Catastrophic Does not Necessarily Mean Forever


In 2005, the Georgia State Legislature amended O.C.G.A 34-9-200.1 to include section (i). Pursuant to section (i), when a claimant has been deemed catastrophic, either by the employer or the State Board, it is possible to request new determination as to the catastrophic or non-catastrophic nature of the employee’s injury. The only requirement is that there be “reasonable grounds” to seek the new determination.

Presumably, 200.1(i) only applies to injuries occurring after its enactment. For injuries occurring prior to 2005, the only choice the Employer/Insurer had was to seek a change of condition under O.C.G.A. 34-9-104. This undertaking can prove challenging as there is no case law which states definitively that catastrophic designation is subject to a change of condition under 34-9-104.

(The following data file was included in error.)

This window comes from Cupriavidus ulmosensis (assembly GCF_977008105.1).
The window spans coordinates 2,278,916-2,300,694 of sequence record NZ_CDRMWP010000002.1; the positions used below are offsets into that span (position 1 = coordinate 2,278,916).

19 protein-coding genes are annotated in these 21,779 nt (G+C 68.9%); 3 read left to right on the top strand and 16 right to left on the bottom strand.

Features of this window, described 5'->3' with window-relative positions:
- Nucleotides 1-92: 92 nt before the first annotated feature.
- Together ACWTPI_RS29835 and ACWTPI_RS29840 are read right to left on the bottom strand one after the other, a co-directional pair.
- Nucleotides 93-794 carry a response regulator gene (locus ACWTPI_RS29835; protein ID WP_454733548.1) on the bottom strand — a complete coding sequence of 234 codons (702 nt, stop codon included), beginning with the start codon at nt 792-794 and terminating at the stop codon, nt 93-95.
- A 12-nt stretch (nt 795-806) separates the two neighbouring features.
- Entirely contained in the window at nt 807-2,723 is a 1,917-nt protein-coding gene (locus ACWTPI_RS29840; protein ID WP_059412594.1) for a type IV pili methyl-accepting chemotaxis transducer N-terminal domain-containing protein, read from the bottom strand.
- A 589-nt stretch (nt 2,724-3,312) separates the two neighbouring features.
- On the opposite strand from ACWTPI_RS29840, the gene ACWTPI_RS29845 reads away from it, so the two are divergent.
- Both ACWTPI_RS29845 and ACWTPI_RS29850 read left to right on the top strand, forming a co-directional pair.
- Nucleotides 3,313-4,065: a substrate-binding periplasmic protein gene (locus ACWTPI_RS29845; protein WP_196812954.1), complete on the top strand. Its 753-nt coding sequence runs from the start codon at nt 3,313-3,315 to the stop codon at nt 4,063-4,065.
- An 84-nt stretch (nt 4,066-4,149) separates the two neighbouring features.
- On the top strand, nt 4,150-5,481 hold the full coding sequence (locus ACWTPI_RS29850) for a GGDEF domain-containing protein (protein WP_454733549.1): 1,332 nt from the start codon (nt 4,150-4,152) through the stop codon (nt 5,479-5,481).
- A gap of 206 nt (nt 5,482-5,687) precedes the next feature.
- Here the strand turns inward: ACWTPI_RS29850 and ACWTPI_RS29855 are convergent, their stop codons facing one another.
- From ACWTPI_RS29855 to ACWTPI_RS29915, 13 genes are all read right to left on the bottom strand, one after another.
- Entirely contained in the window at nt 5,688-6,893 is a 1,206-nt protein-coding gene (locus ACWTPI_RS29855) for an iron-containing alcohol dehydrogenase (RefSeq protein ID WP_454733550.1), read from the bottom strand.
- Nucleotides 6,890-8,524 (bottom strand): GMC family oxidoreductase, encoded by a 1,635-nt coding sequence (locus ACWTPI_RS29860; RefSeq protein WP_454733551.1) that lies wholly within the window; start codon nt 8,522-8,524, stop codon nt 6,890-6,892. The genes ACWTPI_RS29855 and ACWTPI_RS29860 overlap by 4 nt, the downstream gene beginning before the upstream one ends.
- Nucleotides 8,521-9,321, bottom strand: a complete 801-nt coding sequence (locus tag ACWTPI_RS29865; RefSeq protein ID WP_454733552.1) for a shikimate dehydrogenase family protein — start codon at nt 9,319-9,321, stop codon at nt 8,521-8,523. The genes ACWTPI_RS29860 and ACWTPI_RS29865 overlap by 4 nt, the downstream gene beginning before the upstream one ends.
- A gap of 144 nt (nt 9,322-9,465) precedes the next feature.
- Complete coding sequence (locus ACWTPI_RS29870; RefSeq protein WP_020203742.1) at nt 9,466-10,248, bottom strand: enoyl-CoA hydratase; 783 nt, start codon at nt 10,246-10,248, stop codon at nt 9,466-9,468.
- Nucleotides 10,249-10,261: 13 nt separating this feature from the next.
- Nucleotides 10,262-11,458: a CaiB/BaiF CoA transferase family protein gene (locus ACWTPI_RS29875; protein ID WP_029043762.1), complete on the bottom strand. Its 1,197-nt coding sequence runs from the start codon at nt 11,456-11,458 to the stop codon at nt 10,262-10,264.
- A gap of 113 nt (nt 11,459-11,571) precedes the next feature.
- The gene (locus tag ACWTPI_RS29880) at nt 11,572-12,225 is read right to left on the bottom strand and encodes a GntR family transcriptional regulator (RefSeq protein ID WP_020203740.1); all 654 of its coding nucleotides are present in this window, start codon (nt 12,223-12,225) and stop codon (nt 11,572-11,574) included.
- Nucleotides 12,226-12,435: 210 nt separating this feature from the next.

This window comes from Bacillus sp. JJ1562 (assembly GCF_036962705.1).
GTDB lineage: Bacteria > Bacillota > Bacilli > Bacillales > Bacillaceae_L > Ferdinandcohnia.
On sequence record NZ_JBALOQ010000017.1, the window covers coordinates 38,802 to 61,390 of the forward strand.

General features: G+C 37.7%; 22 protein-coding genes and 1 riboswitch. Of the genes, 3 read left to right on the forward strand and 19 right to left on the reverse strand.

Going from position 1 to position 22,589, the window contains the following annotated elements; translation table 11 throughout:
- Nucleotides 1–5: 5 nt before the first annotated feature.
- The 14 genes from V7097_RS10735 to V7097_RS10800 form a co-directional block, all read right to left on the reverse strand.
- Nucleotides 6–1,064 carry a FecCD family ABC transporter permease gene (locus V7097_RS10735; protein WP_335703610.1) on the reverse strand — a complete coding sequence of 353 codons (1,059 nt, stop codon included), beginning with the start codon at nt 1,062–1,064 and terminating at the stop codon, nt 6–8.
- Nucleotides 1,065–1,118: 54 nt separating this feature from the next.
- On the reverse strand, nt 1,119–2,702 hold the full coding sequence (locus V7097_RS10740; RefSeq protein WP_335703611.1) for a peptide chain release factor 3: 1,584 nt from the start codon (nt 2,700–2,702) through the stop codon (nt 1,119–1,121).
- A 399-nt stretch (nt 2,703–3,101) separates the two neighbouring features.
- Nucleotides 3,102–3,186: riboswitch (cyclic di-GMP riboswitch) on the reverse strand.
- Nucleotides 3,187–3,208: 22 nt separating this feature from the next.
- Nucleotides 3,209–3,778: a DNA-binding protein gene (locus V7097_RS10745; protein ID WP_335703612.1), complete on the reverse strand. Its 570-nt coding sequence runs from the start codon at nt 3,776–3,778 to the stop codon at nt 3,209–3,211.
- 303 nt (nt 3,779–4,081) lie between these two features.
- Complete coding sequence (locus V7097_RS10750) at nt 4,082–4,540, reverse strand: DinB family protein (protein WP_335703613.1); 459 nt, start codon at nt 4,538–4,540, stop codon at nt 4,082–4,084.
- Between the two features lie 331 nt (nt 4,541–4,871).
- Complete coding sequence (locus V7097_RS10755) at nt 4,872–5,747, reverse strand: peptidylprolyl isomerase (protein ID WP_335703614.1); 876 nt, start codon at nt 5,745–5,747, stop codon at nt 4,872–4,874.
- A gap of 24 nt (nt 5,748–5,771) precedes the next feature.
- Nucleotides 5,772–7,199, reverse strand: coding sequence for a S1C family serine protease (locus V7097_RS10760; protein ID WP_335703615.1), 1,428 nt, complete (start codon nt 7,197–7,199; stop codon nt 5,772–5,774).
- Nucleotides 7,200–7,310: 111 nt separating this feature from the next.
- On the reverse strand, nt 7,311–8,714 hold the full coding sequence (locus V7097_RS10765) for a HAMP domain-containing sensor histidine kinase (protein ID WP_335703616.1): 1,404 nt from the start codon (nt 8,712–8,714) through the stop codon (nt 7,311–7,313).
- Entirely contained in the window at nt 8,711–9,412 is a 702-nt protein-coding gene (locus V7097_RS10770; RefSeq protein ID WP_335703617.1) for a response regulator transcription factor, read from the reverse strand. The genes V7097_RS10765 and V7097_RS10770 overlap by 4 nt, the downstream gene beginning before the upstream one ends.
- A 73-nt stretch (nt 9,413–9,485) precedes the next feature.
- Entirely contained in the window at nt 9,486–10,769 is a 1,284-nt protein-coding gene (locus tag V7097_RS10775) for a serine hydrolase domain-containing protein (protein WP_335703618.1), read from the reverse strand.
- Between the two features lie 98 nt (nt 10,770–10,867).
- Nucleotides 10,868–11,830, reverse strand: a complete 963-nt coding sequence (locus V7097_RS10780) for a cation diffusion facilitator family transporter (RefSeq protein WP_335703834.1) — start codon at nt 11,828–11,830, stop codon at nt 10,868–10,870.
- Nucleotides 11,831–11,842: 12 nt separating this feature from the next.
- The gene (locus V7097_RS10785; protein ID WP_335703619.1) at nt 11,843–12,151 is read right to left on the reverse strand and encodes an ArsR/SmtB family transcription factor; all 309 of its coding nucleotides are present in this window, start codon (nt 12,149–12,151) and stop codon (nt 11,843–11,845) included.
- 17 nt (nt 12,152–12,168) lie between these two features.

To date, there has been no published case law discussing 200.1(i). However, it seems ripe for scrutiny by the Court of Appeals. What will most likely provide fodder for dispute is the fact that the language of 200.1(i) does not place any specific statute of limitations on filing for a new determination on catastrophic designation. The defense bar will certainly try to assert that operating under 200.1(i) is analogous to seeking a change of condition, and should therefore be subject to the two year time limit from the date the last weekly income benefits were paid. The claimants’ bar will certainly argue that since the legislature created an entirely different statute to control determinations of catastrophic designation, then the silence on a statute of limitations must have been intentional.